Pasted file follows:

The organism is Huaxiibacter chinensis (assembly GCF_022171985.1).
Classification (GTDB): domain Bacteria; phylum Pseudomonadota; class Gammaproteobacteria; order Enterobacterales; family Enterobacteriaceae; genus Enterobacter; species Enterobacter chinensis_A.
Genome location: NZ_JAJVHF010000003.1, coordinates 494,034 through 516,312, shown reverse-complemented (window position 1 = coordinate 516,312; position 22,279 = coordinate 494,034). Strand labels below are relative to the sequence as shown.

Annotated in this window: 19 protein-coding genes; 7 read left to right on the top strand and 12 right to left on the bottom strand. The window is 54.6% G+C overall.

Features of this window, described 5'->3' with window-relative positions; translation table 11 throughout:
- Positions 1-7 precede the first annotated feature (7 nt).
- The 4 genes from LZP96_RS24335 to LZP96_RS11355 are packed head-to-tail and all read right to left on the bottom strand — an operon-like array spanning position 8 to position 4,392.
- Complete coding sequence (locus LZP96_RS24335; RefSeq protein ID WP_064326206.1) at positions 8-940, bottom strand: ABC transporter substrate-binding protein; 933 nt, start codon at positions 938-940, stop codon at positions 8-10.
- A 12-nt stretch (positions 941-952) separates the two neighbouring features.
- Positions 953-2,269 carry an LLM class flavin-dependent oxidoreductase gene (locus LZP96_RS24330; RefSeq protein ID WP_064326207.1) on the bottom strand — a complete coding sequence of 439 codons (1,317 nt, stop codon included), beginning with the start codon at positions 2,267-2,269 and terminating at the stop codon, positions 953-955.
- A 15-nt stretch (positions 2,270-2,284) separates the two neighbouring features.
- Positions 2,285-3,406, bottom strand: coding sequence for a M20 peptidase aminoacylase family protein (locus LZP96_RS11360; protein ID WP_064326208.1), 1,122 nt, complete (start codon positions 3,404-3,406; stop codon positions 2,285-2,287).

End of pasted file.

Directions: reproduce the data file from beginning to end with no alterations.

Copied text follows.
The organism is Huaxiibacter chinensis (assembly GCF_022171985.1).
Classification (GTDB): domain Bacteria; phylum Pseudomonadota; class Gammaproteobacteria; order Enterobacterales; family Enterobacteriaceae; genus Enterobacter; species Enterobacter chinensis_A.
Genome location: NZ_JAJVHF010000003.1, coordinates 494,034 through 516,312, shown reverse-complemented (window position 1 = coordinate 516,312; position 22,279 = coordinate 494,034). Strand labels below are relative to the sequence as shown.

Annotated in this window: 19 protein-coding genes; 7 read left to right on the top strand and 12 right to left on the bottom strand. The window is 54.6% G+C overall.

Features of this window, described 5'->3' with window-relative positions; translation table 11 throughout:
- Positions 1-7 precede the first annotated feature (7 nt).
- The 4 genes from LZP96_RS24335 to LZP96_RS11355 are packed head-to-tail and all read right to left on the bottom strand — an operon-like array spanning position 8 to position 4,392.
- Complete coding sequence (locus LZP96_RS24335; RefSeq protein ID WP_064326206.1) at positions 8-940, bottom strand: ABC transporter substrate-binding protein; 933 nt, start codon at positions 938-940, stop codon at positions 8-10.
- A 12-nt stretch (positions 941-952) separates the two neighbouring features.
- Positions 953-2,269 carry an LLM class flavin-dependent oxidoreductase gene (locus LZP96_RS24330; RefSeq protein ID WP_064326207.1) on the bottom strand — a complete coding sequence of 439 codons (1,317 nt, stop codon included), beginning with the start codon at positions 2,267-2,269 and terminating at the stop codon, positions 953-955.
- A 15-nt stretch (positions 2,270-2,284) separates the two neighbouring features.
- Positions 2,285-3,406, bottom strand: coding sequence for a M20 peptidase aminoacylase family protein (locus LZP96_RS11360; protein ID WP_064326208.1), 1,122 nt, complete (start codon positions 3,404-3,406; stop codon positions 2,285-2,287).